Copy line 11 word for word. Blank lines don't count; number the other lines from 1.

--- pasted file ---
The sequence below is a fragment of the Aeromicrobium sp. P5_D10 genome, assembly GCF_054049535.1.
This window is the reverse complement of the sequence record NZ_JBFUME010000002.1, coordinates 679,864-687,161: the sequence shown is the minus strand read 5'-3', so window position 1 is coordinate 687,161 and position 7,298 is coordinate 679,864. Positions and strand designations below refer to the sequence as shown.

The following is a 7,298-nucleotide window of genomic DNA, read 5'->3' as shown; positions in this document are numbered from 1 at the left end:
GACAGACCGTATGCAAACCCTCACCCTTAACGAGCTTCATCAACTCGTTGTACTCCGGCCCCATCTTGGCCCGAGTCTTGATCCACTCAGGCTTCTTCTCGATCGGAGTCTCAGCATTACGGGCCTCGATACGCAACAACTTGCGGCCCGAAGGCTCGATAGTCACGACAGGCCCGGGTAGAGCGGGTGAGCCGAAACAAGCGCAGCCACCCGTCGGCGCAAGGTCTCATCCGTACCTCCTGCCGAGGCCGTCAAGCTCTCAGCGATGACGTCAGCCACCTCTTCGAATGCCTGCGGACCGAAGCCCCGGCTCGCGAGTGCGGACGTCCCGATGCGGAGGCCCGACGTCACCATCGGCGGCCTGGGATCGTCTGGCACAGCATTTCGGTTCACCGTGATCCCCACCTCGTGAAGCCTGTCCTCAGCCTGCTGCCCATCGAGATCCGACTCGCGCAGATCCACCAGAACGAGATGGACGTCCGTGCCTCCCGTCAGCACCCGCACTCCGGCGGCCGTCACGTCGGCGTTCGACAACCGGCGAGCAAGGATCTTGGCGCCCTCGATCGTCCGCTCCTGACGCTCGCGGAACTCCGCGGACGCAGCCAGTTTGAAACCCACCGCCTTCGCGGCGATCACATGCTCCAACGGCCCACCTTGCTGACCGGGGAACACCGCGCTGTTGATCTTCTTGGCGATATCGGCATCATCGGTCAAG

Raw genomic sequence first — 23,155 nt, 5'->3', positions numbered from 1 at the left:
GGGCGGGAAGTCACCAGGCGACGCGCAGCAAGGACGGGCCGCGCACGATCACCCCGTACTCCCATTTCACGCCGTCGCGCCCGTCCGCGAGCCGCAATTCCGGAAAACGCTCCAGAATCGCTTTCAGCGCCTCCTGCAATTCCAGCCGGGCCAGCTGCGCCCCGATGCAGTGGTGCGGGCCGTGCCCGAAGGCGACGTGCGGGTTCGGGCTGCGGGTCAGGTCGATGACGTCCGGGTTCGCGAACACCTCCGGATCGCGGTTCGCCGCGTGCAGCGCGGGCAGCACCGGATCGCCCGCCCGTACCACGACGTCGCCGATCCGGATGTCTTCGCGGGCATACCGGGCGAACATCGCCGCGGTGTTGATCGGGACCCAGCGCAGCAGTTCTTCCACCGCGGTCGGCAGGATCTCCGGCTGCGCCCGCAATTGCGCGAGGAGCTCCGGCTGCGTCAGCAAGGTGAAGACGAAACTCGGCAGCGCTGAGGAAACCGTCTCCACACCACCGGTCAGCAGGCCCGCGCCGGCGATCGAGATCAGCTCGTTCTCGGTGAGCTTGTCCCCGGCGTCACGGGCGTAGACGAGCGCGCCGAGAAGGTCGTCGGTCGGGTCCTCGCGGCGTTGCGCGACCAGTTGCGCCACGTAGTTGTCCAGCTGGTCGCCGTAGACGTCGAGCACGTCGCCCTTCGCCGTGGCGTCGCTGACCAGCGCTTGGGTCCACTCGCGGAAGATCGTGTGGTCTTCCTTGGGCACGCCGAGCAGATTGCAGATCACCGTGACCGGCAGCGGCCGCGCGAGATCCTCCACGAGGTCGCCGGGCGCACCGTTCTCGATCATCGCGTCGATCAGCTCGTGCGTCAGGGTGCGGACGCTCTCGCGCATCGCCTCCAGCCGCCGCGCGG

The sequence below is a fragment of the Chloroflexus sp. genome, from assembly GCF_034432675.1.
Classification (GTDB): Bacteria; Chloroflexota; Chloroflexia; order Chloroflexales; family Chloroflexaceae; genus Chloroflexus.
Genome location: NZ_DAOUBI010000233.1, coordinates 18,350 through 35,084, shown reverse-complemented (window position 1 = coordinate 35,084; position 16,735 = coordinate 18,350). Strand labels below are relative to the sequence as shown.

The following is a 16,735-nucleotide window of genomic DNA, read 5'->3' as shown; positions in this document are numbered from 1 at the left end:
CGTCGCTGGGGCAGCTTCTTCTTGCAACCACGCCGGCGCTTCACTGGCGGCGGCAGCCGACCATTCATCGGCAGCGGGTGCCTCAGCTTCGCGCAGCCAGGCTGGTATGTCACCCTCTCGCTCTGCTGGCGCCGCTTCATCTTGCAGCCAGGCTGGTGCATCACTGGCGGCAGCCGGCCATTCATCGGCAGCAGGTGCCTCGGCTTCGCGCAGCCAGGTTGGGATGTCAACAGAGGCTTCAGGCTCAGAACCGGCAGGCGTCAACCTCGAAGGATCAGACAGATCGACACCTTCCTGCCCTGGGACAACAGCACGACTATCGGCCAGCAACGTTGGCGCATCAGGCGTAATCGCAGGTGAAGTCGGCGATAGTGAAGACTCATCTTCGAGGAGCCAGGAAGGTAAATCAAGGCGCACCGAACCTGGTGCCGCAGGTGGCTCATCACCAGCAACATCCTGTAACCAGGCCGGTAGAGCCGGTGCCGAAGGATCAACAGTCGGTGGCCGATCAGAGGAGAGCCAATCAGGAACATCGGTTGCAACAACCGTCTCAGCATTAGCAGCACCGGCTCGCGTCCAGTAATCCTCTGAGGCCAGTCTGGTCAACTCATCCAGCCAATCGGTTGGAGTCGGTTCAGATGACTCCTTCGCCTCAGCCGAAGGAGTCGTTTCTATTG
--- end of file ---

CGTCGCTGGGGCAGCTTCTTCTTGCAACCACGCCGGCGCTTCACTGGCGGCGGCAGCCGACCATTCATCGGCAGCGGGTGCCTCAGCTTCGCGCAGCCAGGCTGGTATGTCACCCTCTCGCTCTGCTGGCGCCGCTTCATCTTGCAGCCAGGCTGGTGCATCACTGGCGGCAGCCGGCCATTCATCGGCAGCAGGTGCCTCGGCTTCGCGCAGCCAGGTTGGGATGTCAACAGAGGCTTCAGGCTCAGAACCGGCAGGCGTCAACCTCGAAGGATCAGACAGATCGACACCTTCCTGCCCTGGGACAACAGCACGACTATCGGCCAGCAACGTTGGCGCATCAGGCGTAATCGCAGGTGAAGTCGGCGATAGTGAAGACTCATCTTCGAGGAGCCAGGAAGGTAAATCAAGGCGCACCGAACCTGGTGCCGCAGGTGGCTCATCACCAGCAACATCCTGTAACCAGGCCGGTAGAGCCGGTGCCGAAGGATCAACAGTCGGTGGCCGATCAGAGGAGAGCCAATCAGGAACATCGGTTGCAACAACCGTCTCAGCATTAGCAGCACCGGCTCGCGTCCAGTAATCCTCTGAGGCCAGTCTGGTCAACTCATCCAGCCAATCGGTTGGAGTCGGTTCAGATGACTCCTTCGCCTCAGCCGAAGGAGTCGTTTCTATTG